Which BFI funded films returned the most money?

Last week I looked at the previous six year’s worth of financial accounts for the UK Film Council (UKFC) and the BFI, focusing on the recoupment stats. I have since managed to build a complete set of accounts for the 12 years between 1st April 2002 and 31st March 2014.

In summary…

  • Across all BFI funded films between 2002-14, the UKFC / BFI has received 37.6% of its money back
  • 29.4% of UKFC/ BFI funded films have returned at least £1
  • Only 5.8% have returned the full amount they were awarded
  • The highest returning funding scheme was the Franchise Funds, which returned 71% of its investments
  • The average development award was for £62,291
  • Half of development funding awards were under £25,000.
  • Of those feature films awarded development funding, 24% …
Read full article

Do BFI backed films make a profit?

As I get further down the rabbit hole of publicly-funded UK films, I’m finding curiouser and curiouser results.  Today’s research looks at the money that is returned to public organisations if a film they backed performs well. I have previously looked at How the BFI awarded £129 million in the past four years, Which public bodies are funding UK films and If publicly-backed films are any good so today I will not be addressing where the funding comes from.

Instead, I’ve been going through the BFI’s financial reports over the past decade to look at how their investments fared.  It’s fascinating to get a window into how these BFI backed films performed for investors. Normally, we only get to see gross box office figures, …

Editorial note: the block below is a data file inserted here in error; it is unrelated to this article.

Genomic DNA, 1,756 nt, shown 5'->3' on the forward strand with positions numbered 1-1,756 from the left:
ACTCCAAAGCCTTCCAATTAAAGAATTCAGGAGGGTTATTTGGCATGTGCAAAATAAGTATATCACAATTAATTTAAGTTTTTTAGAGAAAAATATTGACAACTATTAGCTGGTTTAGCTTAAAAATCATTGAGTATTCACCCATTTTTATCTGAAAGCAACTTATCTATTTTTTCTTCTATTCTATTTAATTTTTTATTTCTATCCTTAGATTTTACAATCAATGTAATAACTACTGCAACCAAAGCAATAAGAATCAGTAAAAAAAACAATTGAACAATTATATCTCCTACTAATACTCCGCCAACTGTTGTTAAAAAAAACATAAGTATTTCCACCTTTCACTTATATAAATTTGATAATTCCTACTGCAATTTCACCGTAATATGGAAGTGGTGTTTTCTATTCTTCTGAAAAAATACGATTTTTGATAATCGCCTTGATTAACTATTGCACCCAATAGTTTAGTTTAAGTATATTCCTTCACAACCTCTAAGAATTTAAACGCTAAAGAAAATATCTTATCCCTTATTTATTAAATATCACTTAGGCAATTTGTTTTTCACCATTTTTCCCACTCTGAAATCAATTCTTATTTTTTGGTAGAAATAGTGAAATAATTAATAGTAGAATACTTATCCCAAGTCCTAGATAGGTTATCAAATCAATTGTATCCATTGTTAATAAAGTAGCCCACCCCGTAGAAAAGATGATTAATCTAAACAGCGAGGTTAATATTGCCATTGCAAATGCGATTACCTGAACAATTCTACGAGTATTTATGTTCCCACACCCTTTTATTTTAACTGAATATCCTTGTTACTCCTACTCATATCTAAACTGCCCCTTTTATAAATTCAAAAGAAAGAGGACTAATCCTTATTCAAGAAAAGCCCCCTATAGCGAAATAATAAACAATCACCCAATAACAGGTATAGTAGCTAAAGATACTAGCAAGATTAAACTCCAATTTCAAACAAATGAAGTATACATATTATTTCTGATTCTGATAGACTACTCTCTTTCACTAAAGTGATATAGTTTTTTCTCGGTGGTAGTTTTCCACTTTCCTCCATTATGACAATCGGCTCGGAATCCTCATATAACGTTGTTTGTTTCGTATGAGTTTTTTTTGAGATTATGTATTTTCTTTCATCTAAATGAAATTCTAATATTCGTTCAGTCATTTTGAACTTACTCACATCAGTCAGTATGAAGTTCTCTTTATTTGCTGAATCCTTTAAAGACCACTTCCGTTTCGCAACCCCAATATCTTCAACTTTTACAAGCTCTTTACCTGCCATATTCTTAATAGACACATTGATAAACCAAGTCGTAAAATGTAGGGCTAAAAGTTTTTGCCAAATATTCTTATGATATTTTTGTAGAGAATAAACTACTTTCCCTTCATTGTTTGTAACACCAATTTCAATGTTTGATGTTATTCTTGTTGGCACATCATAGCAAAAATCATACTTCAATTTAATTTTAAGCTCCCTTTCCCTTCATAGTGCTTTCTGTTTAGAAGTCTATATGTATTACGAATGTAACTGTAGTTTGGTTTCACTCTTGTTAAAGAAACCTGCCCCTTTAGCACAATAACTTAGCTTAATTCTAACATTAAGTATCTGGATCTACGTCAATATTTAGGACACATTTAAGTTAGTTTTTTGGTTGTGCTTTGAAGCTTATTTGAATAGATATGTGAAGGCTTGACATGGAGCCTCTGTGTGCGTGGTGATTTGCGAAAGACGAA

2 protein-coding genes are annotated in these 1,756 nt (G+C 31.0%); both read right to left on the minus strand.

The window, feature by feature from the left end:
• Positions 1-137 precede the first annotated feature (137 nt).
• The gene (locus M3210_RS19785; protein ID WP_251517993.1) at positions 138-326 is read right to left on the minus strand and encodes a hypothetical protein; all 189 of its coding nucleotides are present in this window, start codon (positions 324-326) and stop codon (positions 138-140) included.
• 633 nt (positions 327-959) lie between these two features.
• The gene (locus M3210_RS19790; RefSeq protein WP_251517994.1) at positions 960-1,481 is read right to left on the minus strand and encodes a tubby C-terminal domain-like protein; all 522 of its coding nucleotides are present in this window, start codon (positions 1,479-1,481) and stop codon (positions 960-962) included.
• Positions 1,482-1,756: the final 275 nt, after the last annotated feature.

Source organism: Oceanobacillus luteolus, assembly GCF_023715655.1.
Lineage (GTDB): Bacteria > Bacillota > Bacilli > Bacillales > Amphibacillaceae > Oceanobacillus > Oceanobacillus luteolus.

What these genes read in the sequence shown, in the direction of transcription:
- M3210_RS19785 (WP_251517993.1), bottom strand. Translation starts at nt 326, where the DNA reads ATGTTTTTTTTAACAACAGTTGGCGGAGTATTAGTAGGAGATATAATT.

Read full article

How the BFI awarded its £129 million over four years

Over the past few weeks I have been looking at UK-based public funding for films.  It appears to be a hot topic for UK filmmakers as I’ve had all manner of emails and social media messages asking for more details.  So I decided to dig deeper into the largest public body dedicated to supporting UK film – the British Film Institute (BFI).

Over the past four years, the BFI has awarded almost £129 million of National Lottery money to films, filmmakers and film related organisations and events.  Fortunately for us, the BFI publishes details of its awards and so I crunched the data.

In summary…

  • Between April 2011 and March 2015, the BFI awarded £128,831,288
  • The money was dispersed via 1,178 awards across 927 unique projects
  • Around 75% of those projects …
Read full article

Which film genres receive the most UK public funding?

Last week I answered a question posed by someone working in a public funding institution, who wanted to know if organisations like theirs are involved with better-than-average films. The result showed that, yes, they were. This week, I am answering a question on a related topic but this time from a filmmaker. They emailed me to ask “Which genres get the most UK public funding?”. In summary…

  • 39% of UK films have drama as one of their genres
  • One in five of UK films have some UK public funding
  • 55% of the films the BFI / UKFC backed 2009-13 were dramas
  • The BBC are half as likely as the BFI to back a thriller
  • Almost a third of all films backed by the BBC were documentaries
  • Over a five year period, …
Read full article

Are films with public funding better than those without?

I recently had a conversation with someone who works at a major film public funding body (who shall remain nameless) and they said “I am starting to doubt if the films we fund are actually any better than the ones we don’t”.  

It sounded like a good topic to investigate so I agreed to do some research. This goes to the heart of why public funding for films exists – is it to train filmmakers, to foster creativity/art, to invest in an industry or for something else entirely?  Without knowing why we support films with public funding we can’t agree on an objective set of factors to measure success.  

However, in order to investigate this topic today I am going to take a leap and …

Read full article